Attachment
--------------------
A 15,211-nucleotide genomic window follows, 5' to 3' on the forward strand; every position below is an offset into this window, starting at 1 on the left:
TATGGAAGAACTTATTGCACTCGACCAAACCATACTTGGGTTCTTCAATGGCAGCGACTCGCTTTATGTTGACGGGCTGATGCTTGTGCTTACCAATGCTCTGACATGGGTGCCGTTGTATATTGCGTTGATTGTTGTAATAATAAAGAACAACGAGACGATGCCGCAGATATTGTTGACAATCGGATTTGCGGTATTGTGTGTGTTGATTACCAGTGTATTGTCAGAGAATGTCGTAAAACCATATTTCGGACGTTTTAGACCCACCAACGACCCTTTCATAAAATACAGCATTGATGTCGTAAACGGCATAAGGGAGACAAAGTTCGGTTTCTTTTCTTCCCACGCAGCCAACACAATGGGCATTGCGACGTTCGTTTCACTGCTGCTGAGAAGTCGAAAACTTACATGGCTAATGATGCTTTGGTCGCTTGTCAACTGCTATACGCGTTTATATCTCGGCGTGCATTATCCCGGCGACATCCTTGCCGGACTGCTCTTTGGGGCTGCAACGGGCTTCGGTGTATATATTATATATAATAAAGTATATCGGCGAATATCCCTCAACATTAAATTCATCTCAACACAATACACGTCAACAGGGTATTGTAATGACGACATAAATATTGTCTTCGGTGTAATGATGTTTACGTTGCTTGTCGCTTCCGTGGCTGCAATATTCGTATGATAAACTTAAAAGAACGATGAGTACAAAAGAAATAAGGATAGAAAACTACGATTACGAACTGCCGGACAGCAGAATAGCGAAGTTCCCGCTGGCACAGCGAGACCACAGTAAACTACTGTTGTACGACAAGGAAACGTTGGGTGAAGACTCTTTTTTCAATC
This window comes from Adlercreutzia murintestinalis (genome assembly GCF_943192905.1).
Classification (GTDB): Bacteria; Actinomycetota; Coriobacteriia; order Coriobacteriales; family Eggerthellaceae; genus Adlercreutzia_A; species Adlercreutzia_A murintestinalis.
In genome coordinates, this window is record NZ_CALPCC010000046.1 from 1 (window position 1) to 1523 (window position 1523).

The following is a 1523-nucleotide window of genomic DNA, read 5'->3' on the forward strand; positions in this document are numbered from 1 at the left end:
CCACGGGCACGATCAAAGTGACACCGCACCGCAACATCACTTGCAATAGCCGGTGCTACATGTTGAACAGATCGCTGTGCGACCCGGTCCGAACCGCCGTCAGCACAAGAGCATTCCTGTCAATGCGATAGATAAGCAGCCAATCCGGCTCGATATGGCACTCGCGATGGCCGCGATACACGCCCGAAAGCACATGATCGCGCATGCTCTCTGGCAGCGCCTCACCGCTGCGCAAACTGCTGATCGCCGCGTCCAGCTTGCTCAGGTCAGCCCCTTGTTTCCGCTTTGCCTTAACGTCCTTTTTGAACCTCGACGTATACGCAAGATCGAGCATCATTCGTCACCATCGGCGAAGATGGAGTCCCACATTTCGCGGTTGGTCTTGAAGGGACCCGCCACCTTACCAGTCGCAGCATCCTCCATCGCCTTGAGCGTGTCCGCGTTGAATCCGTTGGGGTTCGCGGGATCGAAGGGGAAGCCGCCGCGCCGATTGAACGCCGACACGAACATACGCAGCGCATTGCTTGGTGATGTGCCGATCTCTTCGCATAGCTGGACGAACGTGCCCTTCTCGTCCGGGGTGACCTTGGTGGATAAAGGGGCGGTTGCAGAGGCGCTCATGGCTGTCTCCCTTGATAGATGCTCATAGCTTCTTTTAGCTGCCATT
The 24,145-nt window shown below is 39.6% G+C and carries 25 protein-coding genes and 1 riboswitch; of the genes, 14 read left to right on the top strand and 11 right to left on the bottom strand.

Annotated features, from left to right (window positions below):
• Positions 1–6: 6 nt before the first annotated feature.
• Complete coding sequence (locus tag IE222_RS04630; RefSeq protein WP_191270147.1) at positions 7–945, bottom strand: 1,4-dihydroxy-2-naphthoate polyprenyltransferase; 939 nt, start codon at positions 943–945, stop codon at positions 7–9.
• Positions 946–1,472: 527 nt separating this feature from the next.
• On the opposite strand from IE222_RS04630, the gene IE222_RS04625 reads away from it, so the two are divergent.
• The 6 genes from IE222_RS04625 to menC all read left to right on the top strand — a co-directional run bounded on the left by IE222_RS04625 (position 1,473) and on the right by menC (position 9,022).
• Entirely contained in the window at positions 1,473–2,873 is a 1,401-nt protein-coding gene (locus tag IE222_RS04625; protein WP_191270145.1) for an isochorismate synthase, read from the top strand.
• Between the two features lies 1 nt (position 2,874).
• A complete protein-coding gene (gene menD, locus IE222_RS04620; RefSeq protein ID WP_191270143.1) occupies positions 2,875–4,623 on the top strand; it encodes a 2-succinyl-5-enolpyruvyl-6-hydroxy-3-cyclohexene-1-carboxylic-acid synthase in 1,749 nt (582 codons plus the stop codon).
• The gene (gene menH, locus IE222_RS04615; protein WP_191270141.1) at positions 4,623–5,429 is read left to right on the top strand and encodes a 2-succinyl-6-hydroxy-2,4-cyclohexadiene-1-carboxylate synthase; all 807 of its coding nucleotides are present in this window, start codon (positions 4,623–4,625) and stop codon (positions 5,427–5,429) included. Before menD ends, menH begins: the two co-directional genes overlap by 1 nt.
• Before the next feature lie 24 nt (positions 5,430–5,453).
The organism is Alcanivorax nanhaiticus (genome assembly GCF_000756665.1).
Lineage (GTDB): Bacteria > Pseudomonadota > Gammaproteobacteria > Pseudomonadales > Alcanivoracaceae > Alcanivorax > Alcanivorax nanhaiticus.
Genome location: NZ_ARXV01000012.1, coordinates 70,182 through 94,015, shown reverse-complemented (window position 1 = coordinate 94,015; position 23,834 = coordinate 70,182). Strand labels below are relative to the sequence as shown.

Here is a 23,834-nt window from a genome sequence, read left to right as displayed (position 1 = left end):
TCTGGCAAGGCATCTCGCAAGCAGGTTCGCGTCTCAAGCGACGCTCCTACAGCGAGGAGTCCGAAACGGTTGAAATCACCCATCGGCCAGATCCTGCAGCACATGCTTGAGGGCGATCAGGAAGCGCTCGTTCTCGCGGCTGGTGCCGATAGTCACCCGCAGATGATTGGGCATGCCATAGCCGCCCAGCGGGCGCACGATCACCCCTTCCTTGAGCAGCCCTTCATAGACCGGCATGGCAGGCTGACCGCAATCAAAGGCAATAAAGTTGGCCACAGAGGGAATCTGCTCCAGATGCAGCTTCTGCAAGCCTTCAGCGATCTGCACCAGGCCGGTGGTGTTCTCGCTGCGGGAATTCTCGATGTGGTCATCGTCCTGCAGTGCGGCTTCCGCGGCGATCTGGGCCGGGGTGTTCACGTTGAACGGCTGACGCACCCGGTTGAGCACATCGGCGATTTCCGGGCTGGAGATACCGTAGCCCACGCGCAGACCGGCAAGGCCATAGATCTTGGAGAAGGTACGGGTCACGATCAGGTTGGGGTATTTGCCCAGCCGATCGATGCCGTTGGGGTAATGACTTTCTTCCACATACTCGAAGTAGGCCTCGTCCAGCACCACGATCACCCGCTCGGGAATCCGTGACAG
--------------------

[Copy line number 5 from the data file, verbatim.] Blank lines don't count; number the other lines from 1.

In genome coordinates, this window is record NZ_CALPCC010000046.1 from 1 (window position 1) to 1523 (window position 1523).